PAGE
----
It worked: Dangelo has debated at the House of Lords, is preparing to study law and now has a job with Debate Mate. While his friends were rioting, Dangelo, who lives in a council house with his mum, was at work.

“A few years ago I didn’t have any options, I was excluded from school, it was years of fight on the street. Teachers always said I had potential but no one actually helped harness that.”

Debate Mate mentors are top university students who are national and world debating champions. Some have come through the Debate Mate programmes themselves.

The scheme teaches debating to children from impoverished inner-city schools. The results are staggering. They train more than 2,000 pupils a week across London, Manchester and Birmingham, with some of their star debaters going on to study at Oxbridge. There is a real need – the UK has one of the world’s worst social mobility records, with four million children living in poverty.

“Not being able to express yourself is frustrating,” says Dangelo, “I had anger management issues.” At Debate Mate he was taught verbal skills and communication. “I got confidence, especially when I started winning all the debates. It also taught me leadership and teamwork.”

“Debate Mate gave me a sense of understanding and community. There wasn’t just one mentor there, all of them actually cared for the young people.

“The mentors are all university age, so could connect with you on another level that your parents and your teachers couldn’t. To have someone like your mentor actually help you get there and believe in you was so important.”

Dangelo’s dad is not around, although he recently got in touch: “It’s kind of hard without a dad but you get used to it,” says Dangelo. “It made me stronger in a way.” Dangelo’s mum works and in Dangelo’s words “tries to do everything she can”. In his GCSEs he got an A in English plus a crop of Bs and Cs.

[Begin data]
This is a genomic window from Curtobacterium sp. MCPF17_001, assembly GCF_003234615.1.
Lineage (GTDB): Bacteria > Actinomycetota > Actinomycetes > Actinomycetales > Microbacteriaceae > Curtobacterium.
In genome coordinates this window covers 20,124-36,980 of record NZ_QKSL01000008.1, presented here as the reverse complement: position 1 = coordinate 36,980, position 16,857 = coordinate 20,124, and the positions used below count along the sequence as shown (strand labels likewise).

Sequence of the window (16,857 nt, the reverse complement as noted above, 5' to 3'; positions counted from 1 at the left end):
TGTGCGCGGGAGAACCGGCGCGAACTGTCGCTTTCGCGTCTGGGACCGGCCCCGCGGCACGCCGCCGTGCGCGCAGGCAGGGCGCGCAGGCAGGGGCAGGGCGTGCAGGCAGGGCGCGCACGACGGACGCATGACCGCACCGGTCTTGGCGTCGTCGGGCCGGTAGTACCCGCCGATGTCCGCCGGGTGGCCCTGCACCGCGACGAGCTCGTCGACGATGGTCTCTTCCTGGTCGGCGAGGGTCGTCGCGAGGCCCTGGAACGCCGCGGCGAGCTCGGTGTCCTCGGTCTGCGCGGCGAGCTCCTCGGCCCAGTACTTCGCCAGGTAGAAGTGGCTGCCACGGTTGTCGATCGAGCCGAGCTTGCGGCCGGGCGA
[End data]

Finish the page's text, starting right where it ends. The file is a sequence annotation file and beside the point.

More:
“I am disappointed with my friends for rioting, there are better ways for them to express themselves,” he says. He even had a debate with them about it, “but we couldn’t see eye-to-eye so we don’t talk about the riots any more.”

“My friends would definitely benefit from mentoring and learning debating skills. The riots weren’t a coincidence. If I hadn’t done Debate Mate I would have been a part of the riots but I’ve changed my outlook. I’ve realised you’re not tied to what you were born into.” debatemate.com.

27 Stresses

Since one of our generation’s most troubled divas Amy Winehouse was found dead in her Camden apartment, international News channels exploded with talk of the 27 Club: the macabre trend of world famous musicians dying at this age. Unable to keep up with her lifestyle, much like Janis Joplin, Jimi Hendrix and Jim Morrison who all died at the same age, Amy appeared to have burnt out.

But 27 Club is not just a dark twist of fate reserved for the rich and infamous. Scientific research proves that twenty-seven is a hard year for all of us. No longer in our freedom years and racing towards our thirties, this in-between age often brings with it confidence crisis’s, soul-searching and discomforting change.